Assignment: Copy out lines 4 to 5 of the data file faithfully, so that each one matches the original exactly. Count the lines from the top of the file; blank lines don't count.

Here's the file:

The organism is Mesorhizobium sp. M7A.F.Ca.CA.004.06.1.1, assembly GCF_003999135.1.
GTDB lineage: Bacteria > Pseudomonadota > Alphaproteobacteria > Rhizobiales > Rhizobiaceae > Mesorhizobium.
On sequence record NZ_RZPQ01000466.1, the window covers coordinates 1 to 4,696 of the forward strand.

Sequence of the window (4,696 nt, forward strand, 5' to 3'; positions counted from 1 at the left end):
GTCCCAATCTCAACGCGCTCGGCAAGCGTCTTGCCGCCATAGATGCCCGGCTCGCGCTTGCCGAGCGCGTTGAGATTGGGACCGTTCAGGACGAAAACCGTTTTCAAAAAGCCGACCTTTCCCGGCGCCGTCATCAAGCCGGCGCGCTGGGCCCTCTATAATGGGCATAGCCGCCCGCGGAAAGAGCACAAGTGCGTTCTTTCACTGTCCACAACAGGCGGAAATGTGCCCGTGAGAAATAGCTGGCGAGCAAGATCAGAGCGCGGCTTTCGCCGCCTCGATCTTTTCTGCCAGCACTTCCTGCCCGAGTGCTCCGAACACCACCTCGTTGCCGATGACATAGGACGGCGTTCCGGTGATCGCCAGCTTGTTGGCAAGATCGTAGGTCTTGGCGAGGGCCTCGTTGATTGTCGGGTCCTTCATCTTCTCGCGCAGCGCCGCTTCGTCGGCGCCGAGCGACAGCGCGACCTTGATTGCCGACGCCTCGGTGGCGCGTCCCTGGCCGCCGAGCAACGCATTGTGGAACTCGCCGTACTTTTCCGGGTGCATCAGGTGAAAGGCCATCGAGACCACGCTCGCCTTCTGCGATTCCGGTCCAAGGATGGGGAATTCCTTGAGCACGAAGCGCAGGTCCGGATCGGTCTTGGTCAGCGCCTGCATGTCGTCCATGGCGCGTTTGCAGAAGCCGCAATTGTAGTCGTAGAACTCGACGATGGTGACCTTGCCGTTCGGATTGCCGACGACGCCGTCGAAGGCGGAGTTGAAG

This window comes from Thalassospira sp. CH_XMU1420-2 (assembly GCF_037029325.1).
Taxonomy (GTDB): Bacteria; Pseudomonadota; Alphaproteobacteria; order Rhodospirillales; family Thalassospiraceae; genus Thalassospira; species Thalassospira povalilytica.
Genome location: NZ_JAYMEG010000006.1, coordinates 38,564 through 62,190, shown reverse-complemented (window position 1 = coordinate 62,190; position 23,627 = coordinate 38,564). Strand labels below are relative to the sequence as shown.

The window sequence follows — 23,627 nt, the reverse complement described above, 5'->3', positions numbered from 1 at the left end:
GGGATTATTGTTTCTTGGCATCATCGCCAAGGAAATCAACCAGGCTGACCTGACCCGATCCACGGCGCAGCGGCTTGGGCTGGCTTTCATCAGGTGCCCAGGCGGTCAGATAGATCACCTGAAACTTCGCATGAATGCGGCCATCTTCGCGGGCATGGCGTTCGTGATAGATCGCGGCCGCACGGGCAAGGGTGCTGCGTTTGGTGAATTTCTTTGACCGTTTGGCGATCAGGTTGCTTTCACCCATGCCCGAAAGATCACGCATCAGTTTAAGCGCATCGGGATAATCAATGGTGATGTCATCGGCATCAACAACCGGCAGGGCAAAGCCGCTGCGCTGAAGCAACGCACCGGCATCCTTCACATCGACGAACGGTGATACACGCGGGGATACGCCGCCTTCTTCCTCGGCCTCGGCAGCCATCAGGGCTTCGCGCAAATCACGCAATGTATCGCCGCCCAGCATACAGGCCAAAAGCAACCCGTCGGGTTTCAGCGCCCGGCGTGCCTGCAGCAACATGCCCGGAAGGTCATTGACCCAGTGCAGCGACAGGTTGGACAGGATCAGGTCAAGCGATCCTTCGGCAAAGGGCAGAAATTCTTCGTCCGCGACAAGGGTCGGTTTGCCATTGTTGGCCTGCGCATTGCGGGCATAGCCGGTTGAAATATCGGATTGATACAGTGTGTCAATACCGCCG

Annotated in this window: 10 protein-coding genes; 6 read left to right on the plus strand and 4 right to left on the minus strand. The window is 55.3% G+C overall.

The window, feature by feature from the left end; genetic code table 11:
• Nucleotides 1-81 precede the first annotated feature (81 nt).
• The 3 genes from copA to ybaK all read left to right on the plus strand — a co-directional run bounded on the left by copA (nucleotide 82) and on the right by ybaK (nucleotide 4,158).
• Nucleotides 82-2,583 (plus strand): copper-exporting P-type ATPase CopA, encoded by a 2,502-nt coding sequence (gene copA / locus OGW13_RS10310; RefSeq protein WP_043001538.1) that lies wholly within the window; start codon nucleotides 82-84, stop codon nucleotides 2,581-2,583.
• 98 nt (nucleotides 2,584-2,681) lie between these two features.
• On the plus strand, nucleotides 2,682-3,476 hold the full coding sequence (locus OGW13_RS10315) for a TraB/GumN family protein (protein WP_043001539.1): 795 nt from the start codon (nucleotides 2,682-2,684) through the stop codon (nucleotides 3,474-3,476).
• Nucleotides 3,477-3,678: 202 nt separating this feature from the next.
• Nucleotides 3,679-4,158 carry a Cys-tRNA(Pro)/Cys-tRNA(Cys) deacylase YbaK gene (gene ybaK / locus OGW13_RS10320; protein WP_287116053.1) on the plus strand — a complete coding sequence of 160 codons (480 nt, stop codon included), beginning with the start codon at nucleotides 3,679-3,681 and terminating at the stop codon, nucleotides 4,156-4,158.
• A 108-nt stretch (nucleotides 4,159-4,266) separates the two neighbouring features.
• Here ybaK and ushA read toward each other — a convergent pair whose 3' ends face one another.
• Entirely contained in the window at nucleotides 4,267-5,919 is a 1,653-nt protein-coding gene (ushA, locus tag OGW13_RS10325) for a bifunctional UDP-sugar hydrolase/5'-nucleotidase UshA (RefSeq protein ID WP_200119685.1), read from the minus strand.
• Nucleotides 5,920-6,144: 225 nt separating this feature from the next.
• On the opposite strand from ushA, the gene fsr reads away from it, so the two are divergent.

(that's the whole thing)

Sequence of the window (4,696 nt, forward strand, 5' to 3'; positions counted from 1 at the left end):
GTCCCAATCTCAACGCGCTCGGCAAGCGTCTTGCCGCCATAGATGCCCGGCTCGCGCTTGCCGAGCGCGTTGAGATTGGGACCGTTCAGGACGAAAACCGTTTTCAAAAAGCCGACCTTTCCCGGCGCCGTCATCAAGCCGGCGCGCTGGGCCCTCTATAATGGGCATAGCCGCCCGCGGAAAGAGCACAAGTGCGTTCTTTCACTGTCCACAACAGGCGGAAATGTGCCCGTGAGAAATAGCTGGCGAGCAAGATCAGAGCGCGGCTTTCGCCGCCTCGATCTTTTCTGCCAGCACTTCCTGCCCGAGTGCTCCGAACACCACCTCGTTGCCGATGACATAGGACGGCGTTCCGGTGATCGCCAGCTTGTTGGCAAGATCGTAGGTCTTGGCGAGGGCCTCGTTGATTGTCGGGTCCTTCATCTTCTCGCGCAGCGCCGCTTCGTCGGCGCCGAGCGACAGCGCGACCTTGATTGCCGACGCCTCGGTGGCGCGTCCCTGGCCGCCGAGCAACGCATTGTGGAACTCGCCGTACTTTTCCGGGTGCATCAGGTGAAAGGCCATCGAGACCACGCTCGCCTTCTGCGATTCCGGTCCAAGGATGGGGAATTCCTTGAGCACGAAGCGCAGGTCCGGATCGGTCTTGGTCAGCGCCTGCATGTCGTCCATGGCGCGTTTGCAGAAGCCGCAATTGTAGTCGTAGAACTCGACGATGGTGACCTTGCCGTTCGGATTGCCGACGACGCCGTCGAAGGCGGAGTTGAAG